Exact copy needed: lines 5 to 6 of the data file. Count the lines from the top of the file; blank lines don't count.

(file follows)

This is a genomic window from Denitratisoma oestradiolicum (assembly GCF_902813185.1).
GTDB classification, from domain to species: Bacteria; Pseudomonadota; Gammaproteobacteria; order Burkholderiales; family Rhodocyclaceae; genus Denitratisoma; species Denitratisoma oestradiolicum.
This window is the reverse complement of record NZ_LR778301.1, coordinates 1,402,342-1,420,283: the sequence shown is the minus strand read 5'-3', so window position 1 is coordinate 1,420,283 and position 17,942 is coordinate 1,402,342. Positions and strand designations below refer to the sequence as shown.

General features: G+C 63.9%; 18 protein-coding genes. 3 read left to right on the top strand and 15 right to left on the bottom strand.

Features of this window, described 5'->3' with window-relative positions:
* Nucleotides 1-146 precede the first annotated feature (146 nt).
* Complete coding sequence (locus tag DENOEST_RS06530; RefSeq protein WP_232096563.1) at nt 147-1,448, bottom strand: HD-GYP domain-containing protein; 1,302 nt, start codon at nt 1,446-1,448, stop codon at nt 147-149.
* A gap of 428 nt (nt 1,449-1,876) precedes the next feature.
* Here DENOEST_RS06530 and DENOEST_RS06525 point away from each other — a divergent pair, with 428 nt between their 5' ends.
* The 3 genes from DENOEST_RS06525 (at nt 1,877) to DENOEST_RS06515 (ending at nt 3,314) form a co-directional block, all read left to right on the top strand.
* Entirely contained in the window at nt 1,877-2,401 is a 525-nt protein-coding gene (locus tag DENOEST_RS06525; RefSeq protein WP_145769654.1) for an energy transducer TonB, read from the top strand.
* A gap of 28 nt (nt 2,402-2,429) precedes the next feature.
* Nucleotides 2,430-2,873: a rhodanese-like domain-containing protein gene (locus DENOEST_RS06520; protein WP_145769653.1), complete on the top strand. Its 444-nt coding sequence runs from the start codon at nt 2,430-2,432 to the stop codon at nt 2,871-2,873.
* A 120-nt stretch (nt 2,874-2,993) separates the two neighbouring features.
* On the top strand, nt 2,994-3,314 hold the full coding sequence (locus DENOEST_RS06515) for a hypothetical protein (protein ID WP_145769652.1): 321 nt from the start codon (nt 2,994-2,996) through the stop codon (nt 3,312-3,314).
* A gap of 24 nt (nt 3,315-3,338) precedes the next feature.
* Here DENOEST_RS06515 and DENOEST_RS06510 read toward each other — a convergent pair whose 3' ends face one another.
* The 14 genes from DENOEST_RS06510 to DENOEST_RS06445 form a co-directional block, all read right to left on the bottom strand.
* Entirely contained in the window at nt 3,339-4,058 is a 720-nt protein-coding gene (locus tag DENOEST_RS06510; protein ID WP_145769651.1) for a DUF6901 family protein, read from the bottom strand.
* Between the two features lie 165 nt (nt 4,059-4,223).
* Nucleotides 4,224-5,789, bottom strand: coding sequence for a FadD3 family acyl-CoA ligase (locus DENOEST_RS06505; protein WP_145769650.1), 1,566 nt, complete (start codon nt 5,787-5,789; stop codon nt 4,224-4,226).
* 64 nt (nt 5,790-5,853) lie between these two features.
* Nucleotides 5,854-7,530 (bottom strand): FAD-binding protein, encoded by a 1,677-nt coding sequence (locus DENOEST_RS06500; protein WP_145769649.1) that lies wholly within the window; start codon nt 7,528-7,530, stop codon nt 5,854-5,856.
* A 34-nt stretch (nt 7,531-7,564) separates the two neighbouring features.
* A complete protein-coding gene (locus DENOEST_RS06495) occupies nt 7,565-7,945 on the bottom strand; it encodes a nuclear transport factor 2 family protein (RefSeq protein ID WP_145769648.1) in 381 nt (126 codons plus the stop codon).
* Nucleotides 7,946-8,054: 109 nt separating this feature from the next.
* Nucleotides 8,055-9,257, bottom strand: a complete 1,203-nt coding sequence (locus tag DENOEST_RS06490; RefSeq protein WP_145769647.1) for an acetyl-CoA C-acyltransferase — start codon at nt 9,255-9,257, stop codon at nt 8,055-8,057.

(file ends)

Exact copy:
Features of this window, described 5'->3' with window-relative positions:
* Nucleotides 1-146 precede the first annotated feature (146 nt).